The next stop of this Dordogne itinerary is the nautical base of Cénac, where you will find a canoe waiting for you to explore the Castles of the Dordogne Valley. If, like us, you are a kayak or canoe lover, you cannot miss one of the most beautiful canoe tours in France!
For canoeing the Dordogne, we chose CanoSphère, a small company managed by four friends born and raised in Sarlat. They rent canoes for tourists but not only! CanoSphère finances environmental protection programs by donating part of the cost of the canoe tours in the Dordogne. By booking canoe tours with them (instead of the big players), you also ensure the development of responsible tourism.
CanoSphère offers different itineraries. We chose the most emblematic, the ‘Descente des Châteaux’ itinerary (13km, 3 hrs) which explores La Roque-Gageac, and the castles of Malartrie, Castelnaud, Beynac, Marqueyssac, and Fayrac.
Afternoon in the Villages of the Dordogne Valley
After lunch, explore some of the neighboring villages: La Roque-Gageac – a picturesque village on the cliffside – and its fortress, and the village of Beynac-et-Cazenac.
Beynac-et-Cazenac was my personal favorite village in Dordogne. Here, don’t miss the 12th-century Château de Beynac, one of the most authentic and well-preserved fortified castles in Périgord. A visit to the castle transports you back to the Middle Ages and offers unobstructed views of the Dordogne Valley.
Day 5 | Dordogne Valley
The last day of this Dordogne road trip in Dordogne – Périgord Noir explores some of Dordogne’s most beautiful sites, so get ready for a grand finale!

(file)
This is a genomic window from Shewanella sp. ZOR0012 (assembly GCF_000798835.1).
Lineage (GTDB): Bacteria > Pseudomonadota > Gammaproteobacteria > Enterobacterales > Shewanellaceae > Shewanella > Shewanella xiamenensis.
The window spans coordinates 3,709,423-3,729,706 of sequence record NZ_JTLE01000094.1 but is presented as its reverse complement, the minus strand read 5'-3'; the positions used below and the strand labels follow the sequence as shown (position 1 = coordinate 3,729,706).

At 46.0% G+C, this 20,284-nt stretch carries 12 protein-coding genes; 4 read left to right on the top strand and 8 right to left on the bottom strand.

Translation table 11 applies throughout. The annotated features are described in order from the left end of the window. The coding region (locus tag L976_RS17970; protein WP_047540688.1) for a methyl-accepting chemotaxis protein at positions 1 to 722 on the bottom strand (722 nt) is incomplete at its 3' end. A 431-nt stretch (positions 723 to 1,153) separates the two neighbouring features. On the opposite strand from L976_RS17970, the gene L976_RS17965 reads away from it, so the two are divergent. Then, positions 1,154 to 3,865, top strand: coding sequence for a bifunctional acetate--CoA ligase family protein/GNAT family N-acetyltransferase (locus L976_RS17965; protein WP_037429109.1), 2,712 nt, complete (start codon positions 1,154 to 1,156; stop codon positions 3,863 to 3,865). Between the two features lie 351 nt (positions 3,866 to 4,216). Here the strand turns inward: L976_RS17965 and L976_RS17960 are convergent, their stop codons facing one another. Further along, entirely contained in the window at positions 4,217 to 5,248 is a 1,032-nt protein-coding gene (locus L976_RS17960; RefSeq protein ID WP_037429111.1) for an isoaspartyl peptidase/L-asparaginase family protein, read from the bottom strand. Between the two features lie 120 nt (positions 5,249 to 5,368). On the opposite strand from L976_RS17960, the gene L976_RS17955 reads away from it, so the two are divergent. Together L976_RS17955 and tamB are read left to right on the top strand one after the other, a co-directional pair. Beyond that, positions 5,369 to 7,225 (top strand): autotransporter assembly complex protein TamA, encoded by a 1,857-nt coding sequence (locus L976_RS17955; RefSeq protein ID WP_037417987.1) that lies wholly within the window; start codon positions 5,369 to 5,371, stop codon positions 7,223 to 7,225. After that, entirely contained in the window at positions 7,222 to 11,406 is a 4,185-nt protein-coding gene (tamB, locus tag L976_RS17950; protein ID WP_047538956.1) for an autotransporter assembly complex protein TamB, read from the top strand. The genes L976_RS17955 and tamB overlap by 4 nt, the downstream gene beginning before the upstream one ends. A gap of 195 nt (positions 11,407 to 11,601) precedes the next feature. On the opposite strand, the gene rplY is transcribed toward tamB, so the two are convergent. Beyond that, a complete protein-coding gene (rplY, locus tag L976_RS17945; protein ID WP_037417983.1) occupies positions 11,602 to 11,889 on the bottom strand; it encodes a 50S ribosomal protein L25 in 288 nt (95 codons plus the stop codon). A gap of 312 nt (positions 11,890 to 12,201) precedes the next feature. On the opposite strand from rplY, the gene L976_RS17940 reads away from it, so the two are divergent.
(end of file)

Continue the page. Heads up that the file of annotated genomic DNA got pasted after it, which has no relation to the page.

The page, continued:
Morning at Château des Milandes and Château de Castelnaud
Start the day at Château des Milandes, a 15th-century castle that was home to Joséphine Baker and her rainbow tribe. Still today, the château is a tribute to this fascinating woman, who recently entered the Panthéon of Paris as one of France’s Grands Hommes (et Femmes).
Learn about Joséphine Baker’s life and career through some of her personal objects, outfits, and pictures. After visiting the castle, the manicured gardens are small but pleasant for a short stroll.
Next, visit Château de Castelnaud, one of the most picturesque châteaux overlooking the Dordogne’s Valley, and Château de Beynac’s eternal rival. This astounding example of fortification was founded in the 12th century and is today considered a jewel of medieval military art.
During the Hundred Years War, the lords of Castelnaud chose the English side. But in 1442, after a siege ordered by king Charles VII, the French ultimately took it.
The visit to this chateau is great for families, with original demonstrations to make history accessible and interesting for all ages.
Afternoon at Jardins de Marqueyssac
One of the top things to do in Dordogne, the Marqueyssac Gardens are sublime. They are part of a real state where you will also find a small castle, a nature pavilion with a dinosaur skeleton, a via Ferrata course for the more adventurous, and a breathtaking panorama over the Dordogne Valley 130m above the river! Wander around a dreamy landscape with 150,000 pruned boxwood, and sip your favorite drink in their panoramic café- terrace until sunset.
TIP: don’t miss Marqueyssac’s traditional 20,000 candlelight evening on Thursdays!
So, what are you waiting for? Book this road trip Dordogne-Périgord Noir today!